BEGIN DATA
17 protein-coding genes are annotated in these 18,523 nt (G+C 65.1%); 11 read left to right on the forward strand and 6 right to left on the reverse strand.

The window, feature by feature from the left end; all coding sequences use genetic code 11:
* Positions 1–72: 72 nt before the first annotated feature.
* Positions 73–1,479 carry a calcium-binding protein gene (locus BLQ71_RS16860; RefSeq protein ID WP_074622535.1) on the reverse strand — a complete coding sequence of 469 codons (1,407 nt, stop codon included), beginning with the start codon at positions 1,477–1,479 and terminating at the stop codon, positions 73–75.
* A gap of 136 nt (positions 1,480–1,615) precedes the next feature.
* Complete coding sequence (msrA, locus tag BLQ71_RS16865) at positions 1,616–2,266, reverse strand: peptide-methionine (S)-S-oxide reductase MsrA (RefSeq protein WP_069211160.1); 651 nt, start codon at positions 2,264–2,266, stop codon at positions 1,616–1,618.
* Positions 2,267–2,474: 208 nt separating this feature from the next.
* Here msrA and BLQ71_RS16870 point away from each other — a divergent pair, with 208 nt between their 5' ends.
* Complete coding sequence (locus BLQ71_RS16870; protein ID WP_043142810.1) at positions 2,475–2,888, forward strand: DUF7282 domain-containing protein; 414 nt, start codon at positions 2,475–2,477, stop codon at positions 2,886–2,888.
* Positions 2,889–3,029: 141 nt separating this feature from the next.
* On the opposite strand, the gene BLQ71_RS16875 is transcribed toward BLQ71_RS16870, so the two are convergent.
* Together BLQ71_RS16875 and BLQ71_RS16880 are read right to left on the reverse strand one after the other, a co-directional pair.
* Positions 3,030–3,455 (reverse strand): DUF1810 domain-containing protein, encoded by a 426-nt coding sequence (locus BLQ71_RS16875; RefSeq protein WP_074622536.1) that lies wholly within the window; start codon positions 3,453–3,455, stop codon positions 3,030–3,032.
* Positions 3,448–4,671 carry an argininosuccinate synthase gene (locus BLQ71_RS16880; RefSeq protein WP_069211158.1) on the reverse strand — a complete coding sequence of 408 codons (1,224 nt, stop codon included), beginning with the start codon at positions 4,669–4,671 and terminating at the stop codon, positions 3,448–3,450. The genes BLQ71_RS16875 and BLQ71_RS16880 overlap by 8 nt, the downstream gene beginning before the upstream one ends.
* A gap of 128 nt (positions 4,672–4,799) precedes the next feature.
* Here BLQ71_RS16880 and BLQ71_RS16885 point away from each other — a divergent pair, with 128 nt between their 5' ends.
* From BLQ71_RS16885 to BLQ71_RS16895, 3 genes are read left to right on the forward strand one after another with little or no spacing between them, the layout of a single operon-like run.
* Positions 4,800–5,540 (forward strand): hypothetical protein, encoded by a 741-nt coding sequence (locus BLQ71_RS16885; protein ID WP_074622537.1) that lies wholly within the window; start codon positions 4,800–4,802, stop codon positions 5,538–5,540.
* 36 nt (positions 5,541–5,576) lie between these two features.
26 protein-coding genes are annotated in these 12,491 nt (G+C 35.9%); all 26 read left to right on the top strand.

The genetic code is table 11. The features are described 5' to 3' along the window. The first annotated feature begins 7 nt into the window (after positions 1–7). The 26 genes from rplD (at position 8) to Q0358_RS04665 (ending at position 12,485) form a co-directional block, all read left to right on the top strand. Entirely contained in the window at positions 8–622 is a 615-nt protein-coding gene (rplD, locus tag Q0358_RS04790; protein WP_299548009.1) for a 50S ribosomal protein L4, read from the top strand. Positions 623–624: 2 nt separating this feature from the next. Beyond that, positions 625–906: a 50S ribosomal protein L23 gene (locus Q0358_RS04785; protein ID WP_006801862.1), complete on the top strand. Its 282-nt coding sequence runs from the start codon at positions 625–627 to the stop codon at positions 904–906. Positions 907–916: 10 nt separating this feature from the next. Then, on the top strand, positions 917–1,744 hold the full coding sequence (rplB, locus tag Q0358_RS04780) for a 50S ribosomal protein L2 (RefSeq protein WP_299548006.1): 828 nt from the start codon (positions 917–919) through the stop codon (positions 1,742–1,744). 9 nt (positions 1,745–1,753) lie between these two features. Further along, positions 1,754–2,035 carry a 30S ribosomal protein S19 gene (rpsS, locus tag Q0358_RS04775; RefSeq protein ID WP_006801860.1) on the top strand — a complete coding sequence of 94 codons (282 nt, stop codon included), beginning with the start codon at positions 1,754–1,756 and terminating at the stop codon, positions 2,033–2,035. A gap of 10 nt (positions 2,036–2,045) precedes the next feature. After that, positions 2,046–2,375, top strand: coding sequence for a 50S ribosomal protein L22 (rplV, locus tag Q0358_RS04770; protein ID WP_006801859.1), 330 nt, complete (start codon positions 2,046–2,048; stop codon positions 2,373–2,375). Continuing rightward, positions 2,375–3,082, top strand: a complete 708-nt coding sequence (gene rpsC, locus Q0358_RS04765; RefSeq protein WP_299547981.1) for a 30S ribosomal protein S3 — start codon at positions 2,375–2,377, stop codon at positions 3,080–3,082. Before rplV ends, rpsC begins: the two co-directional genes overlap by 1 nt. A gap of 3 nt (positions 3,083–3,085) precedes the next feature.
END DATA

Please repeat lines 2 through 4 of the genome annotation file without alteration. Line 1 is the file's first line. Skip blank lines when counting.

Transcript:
The window, feature by feature from the left end; all coding sequences use genetic code 11:
* Positions 1–72: 72 nt before the first annotated feature.
* Positions 73–1,479 carry a calcium-binding protein gene (locus BLQ71_RS16860; RefSeq protein ID WP_074622535.1) on the reverse strand — a complete coding sequence of 469 codons (1,407 nt, stop codon included), beginning with the start codon at positions 1,477–1,479 and terminating at the stop codon, positions 73–75.